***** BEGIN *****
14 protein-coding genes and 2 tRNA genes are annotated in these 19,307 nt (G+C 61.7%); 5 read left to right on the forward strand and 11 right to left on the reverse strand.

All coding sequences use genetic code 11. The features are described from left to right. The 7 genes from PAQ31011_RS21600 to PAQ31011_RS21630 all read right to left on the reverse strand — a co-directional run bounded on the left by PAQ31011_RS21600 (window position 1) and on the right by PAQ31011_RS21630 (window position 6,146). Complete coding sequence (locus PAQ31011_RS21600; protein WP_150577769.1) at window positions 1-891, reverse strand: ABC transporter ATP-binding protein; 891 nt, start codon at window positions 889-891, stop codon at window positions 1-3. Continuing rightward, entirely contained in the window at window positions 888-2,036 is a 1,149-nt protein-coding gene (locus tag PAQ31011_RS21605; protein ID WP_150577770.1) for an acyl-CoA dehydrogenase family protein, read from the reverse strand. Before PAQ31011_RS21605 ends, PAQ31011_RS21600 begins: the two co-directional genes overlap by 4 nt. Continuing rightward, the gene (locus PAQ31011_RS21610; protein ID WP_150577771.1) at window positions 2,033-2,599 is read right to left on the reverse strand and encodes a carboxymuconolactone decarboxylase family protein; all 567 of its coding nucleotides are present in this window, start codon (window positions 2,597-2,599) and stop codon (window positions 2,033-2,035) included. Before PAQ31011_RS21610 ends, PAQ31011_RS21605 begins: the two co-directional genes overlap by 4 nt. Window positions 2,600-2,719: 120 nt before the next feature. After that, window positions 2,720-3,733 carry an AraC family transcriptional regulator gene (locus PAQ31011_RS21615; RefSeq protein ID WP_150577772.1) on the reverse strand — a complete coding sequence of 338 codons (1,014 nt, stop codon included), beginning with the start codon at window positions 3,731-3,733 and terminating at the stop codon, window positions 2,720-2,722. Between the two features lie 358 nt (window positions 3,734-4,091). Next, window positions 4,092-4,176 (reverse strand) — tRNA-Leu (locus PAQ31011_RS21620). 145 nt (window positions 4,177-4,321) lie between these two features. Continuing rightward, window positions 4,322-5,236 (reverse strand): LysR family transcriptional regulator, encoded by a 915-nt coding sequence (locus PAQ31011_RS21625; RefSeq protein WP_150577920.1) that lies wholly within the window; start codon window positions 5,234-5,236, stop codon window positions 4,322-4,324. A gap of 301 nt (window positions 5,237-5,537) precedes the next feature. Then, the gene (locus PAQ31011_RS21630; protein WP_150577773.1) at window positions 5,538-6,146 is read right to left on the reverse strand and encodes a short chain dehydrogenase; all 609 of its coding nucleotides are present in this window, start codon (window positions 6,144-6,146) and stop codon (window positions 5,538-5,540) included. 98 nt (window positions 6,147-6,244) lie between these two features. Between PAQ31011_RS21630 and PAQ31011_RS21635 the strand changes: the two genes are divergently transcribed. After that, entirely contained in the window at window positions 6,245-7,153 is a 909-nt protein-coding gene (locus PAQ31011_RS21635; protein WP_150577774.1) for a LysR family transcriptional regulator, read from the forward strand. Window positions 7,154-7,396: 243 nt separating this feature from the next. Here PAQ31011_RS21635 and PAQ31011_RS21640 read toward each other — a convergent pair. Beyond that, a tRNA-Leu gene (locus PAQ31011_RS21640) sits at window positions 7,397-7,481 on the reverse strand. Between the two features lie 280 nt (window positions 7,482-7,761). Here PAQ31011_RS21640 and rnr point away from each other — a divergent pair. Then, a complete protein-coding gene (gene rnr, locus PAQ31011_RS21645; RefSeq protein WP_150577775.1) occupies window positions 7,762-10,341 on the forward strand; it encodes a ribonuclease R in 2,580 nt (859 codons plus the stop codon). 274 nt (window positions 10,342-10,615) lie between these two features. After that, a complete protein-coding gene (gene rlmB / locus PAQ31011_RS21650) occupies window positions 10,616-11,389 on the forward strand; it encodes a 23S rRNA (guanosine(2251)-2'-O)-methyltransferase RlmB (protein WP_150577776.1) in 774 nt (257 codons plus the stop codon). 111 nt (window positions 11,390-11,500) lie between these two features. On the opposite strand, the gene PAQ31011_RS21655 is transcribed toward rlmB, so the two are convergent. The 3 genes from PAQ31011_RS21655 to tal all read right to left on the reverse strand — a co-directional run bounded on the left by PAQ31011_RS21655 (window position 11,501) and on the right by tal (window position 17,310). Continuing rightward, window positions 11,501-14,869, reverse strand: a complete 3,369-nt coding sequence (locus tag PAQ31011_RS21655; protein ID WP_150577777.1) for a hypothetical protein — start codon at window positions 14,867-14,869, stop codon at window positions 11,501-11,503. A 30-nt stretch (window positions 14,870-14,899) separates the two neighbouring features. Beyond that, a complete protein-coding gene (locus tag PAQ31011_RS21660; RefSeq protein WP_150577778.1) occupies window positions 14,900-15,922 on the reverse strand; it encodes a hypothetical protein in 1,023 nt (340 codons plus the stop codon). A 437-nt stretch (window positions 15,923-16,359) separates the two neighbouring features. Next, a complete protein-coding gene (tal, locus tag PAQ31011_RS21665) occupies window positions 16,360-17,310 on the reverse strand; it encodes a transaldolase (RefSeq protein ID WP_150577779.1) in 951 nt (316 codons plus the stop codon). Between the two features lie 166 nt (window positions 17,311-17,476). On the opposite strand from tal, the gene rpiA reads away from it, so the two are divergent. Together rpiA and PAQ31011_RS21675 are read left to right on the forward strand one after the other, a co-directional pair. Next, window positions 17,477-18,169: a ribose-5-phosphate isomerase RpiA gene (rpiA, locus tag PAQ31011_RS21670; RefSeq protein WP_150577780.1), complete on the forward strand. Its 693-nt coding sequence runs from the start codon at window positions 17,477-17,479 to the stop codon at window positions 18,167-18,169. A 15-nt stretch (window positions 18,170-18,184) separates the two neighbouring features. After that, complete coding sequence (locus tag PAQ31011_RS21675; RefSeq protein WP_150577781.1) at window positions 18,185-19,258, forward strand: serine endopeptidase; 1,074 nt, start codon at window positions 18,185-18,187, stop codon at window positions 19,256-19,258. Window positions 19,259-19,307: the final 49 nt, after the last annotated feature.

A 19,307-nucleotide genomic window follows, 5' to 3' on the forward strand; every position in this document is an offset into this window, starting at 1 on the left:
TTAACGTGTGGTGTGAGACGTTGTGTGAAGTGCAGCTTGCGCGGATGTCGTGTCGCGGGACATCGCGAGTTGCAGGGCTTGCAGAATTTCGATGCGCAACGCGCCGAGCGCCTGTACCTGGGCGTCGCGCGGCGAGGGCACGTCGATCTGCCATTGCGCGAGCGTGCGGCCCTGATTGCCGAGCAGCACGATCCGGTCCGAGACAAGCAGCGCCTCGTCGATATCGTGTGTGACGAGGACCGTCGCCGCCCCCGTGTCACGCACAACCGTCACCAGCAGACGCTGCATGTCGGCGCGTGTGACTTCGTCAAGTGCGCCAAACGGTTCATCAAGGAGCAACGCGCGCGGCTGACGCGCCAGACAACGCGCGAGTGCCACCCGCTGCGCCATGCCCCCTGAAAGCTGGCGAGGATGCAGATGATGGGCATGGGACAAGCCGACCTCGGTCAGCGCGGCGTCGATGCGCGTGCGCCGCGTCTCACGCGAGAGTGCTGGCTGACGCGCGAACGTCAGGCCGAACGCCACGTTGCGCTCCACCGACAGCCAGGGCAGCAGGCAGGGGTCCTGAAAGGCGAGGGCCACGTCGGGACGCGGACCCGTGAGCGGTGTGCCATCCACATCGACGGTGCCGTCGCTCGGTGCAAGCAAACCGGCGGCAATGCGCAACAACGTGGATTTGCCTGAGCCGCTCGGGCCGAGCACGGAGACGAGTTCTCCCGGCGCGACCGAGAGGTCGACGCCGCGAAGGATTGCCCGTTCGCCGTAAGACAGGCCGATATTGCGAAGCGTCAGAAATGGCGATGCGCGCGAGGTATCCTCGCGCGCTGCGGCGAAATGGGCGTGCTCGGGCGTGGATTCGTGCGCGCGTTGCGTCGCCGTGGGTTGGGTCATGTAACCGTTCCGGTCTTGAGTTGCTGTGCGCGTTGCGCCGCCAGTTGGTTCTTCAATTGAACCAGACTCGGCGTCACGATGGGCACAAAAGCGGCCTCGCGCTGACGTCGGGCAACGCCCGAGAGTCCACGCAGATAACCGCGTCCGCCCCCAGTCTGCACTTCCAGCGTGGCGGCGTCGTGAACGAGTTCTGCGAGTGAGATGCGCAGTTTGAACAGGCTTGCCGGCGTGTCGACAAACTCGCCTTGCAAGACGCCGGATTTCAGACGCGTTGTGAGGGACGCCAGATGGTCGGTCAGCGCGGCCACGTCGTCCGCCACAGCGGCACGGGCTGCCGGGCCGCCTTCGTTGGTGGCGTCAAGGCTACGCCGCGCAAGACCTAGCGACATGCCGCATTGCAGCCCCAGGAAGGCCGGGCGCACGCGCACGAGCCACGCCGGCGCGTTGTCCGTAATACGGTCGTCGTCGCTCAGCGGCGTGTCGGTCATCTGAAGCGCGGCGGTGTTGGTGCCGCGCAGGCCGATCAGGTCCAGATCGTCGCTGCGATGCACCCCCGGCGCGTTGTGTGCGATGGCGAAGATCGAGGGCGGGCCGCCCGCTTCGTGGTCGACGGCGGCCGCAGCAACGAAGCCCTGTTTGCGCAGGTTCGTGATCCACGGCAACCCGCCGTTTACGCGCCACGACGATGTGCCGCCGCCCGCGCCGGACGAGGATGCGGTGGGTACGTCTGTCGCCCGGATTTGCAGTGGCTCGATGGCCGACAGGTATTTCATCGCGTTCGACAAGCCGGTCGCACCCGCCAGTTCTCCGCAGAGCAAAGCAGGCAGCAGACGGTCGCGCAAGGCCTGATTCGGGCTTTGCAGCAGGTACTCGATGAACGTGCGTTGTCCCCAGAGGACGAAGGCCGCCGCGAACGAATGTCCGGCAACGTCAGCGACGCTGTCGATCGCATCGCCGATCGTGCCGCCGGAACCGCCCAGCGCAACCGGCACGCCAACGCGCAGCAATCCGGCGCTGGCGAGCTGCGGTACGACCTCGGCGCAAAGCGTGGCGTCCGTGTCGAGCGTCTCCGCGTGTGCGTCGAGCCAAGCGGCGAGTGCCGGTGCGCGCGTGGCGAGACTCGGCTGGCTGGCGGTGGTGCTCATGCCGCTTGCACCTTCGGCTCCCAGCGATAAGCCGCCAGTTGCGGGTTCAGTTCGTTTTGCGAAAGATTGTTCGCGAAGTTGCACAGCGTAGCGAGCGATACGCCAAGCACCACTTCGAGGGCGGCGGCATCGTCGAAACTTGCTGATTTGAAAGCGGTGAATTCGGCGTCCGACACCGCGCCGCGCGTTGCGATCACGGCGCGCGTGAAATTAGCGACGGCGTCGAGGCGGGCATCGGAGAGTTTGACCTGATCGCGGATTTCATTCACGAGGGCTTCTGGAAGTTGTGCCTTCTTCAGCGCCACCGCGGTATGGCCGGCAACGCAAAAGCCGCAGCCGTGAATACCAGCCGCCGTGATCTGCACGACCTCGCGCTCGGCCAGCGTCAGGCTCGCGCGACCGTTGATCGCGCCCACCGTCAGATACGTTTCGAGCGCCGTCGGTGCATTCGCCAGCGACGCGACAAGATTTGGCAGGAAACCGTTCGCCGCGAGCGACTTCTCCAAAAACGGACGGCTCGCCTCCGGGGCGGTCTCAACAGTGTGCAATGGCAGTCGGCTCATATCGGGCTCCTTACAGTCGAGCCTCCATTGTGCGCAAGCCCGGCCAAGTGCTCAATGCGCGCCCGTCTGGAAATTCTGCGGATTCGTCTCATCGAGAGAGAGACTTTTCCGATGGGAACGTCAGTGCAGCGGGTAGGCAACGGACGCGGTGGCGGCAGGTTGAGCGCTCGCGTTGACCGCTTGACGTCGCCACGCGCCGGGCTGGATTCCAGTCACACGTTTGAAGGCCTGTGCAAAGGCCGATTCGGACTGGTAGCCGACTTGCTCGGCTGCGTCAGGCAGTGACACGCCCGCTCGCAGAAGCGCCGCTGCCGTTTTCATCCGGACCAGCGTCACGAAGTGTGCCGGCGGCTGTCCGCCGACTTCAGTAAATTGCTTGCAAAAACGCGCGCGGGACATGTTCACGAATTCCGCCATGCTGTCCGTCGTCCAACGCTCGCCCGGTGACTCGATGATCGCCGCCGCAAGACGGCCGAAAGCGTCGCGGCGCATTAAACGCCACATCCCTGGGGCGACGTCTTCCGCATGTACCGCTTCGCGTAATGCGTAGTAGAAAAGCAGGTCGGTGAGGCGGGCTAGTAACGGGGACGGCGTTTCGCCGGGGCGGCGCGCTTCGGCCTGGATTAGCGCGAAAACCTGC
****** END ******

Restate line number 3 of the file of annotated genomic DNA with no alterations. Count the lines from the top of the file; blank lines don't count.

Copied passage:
A 19,307-nucleotide genomic window follows, 5' to 3' on the forward strand; every position in this document is an offset into this window, starting at 1 on the left: